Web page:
Friday, 30 December 2016

The Romantics - The Romantics & National Breakout (1979, 1980) (FLAC)

Such power pop founders as the Raspberries and Big Star may have been woefully underappreciated during their initial run in the early '70s, but by the end of the decade, several of their offspring had taken the style to the upper reaches of the charts -- including Cheap Trick, the Knack, and the Romantics. But what set the group apart from their similarly styled peers was their inheritance of the high-energy attack of their Detroit forefathers, as well as their affinity for bouffant hairstyles and matching retro outfits. Formed on the east side of Detroit during 1977, the Romantics' original lineup consisted of singer/guitarist Wally Palmar, singer/drummer Jimmy Marinos, guitarist Mike Skill, and bassist Richie Cole.

 The band's self-titled full-length debut surfaced in 1980 (recorded in just three weeks) and is often considered to be the quartet's best due to the inclusion of such gems as "When I Look in Your Eyes," a cover of Ray Davies' "She's Got Everything," and one of the Romantics' best-known tracks: the power pop gem "That's What I Like About You." Although the latter track peaked at only number 49 when originally released as a single, it later became an early MTV favorite and classic rock radio standard and in the '90s, was used in several commercials.

 At its best, the Romantics' self-titled debut album sounds like the greatest album Shel Talmy never produced. The Detroit band's British Invasion-style power pop may not have been an especially original creation, but it was good enough that no one with a taste for high-voltage hooks would ever dream of complaining, and as a meeting of mid-'60s style and late-'70s volume and passion, it's all but flawless. Wally Palmar and Mike Skill and drummer Jimmy Marinos, are a glorious pastiche of period pop styles (think the Kinks and the Easybeats with a bit of the Hollies thrown in for melodic appeal) played with a hard-stomping energy and a genuine love for the vintage style that doesn't reek of nostalgia. The production by Peter Solley is simple but smart enough to put both the hooks at the energy up front where they belong, and the Romantics never had a set of tunes this strong again; "What I Like About You" richly deserved its status as a hit single, and "When I Look in Your Eyes," "Tell It to Carrie" and "Girl Next Door" would have followed it up the charts in a just world. The Romantics didn't exactly reinvent the wheel with this album, but they sure knew how to make it roll, and for sheer party enhancing energy, this album is hard to beat.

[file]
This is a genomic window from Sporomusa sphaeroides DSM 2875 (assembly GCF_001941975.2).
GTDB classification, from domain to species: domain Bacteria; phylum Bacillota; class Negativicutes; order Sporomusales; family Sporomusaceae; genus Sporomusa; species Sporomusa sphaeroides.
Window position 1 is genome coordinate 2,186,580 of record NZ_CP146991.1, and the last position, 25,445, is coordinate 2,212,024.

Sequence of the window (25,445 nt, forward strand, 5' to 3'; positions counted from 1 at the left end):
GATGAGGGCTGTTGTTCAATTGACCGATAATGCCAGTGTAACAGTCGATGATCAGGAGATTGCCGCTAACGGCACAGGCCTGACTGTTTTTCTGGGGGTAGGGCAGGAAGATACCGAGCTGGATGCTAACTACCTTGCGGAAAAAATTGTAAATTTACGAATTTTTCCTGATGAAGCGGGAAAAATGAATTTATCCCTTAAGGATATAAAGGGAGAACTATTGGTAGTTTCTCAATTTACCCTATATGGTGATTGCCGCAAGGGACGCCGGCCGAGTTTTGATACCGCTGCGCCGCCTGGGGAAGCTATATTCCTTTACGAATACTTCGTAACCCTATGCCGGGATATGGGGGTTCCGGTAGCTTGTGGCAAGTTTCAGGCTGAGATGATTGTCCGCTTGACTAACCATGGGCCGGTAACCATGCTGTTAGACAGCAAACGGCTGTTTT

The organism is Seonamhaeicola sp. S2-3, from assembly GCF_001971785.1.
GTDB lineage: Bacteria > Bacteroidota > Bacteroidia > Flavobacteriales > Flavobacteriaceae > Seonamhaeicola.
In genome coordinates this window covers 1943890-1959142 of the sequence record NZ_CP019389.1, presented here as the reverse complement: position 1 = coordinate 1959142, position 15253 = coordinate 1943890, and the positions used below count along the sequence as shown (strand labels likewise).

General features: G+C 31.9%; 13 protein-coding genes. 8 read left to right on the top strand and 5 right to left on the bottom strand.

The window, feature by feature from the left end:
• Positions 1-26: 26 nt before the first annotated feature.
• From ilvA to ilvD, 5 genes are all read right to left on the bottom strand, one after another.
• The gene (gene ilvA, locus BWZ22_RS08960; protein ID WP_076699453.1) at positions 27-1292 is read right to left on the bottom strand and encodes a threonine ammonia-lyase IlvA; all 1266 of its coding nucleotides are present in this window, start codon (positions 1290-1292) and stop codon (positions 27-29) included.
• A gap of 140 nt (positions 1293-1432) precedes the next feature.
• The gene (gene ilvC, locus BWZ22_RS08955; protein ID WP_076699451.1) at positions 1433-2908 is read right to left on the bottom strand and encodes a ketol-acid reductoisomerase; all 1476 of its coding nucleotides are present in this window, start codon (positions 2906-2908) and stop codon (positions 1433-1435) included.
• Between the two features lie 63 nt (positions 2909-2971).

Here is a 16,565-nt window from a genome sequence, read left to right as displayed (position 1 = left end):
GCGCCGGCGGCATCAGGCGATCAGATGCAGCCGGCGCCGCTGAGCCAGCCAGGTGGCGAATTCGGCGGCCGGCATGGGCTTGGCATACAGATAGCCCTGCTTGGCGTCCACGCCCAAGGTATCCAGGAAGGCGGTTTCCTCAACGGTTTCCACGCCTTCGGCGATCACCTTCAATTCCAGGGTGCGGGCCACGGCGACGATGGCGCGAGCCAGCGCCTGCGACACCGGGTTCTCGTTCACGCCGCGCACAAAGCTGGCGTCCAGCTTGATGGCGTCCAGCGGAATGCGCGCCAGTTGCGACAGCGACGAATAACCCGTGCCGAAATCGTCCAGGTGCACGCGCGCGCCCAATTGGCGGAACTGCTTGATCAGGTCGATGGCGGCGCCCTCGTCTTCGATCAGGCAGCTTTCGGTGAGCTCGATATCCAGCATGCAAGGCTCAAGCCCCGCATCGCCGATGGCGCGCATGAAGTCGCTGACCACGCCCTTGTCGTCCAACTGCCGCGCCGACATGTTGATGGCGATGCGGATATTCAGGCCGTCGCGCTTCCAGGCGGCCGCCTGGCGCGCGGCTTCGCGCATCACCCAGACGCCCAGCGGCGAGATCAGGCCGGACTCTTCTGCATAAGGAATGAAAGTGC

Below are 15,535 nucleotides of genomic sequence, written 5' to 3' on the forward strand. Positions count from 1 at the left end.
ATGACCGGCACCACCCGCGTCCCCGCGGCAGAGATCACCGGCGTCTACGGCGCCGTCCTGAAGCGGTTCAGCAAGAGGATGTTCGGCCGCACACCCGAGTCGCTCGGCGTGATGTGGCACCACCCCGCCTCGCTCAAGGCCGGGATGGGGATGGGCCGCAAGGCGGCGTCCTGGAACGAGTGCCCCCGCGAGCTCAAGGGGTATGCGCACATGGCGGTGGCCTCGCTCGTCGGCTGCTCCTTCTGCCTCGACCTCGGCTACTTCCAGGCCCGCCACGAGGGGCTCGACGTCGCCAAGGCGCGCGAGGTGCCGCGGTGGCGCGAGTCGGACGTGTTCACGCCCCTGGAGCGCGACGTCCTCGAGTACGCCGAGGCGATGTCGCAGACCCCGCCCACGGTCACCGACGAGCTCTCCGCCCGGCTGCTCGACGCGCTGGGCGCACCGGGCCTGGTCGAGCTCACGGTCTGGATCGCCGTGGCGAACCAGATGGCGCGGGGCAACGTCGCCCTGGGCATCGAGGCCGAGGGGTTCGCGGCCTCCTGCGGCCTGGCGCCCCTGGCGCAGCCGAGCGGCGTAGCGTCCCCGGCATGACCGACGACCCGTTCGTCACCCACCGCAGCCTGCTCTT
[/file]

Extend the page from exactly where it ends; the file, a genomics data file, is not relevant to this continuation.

A sophomore effort was issued the same year, National Breakout, which saw the band expand their sound to include such other styles as surf and classic Motown and was supported by an extensive world tour (including the Romantics' inaugural visits to both Europe and Australia).
 Mike Skill left the band after the release of the second album and was replaced by lead guitarist Coz Canler. Rich Cole left the band in '82 and was replaced by a returning Skill, who then became the band's bassist.
 In the late 1980s, the Romantics discovered that their managers had been misappropriating the profits earned by the band from its records and live performances. Additionally, one of their releases (the aforementioned "What I Like About You") had been licensed for use in television commercials without the band's knowledge or approval. Consequently, the Romantics filed a lawsuit against their management in 1987, and the legalities involved prevented the band from recording new music until the mid-1990s.
 The Romantics' fortunes began to rise again in the middle of the 1990s, as the band's success in its lawsuit against its former management freed the band to record again (and ensured that future earnings from the licensing of Romantics songs would go to the band).
 Rich Cole returned to the band after a long absence in 2010. Longtime lead guitarist Coz Canler left the band in 2011, allowing Skill to return to the original lead guitarist role he held in the band.


Yep, that's the reduced history of the Romantics (I used excerpts from Wiki and allmusic.com) . Hope you have fun with the music and i'll
see you later, Alligators.
Cheers
           SB1

links in ...bla...bla...

3 comments:

  1. link:
    https://mega.nz/#!ap8DHIYR!i4GSDfxq29zKFwrAkkTqL6fwKIqf8KJpSmBTJjMgFc4

    pass: SB1

    ReplyDelete
  2. Thanks for the Romantics SuperBillie1

    ReplyDelete
  3. Congratulations, this blog is well done and you propose interesting posts ;
    Happy New Years' Eve !

    Rey

    ReplyDelete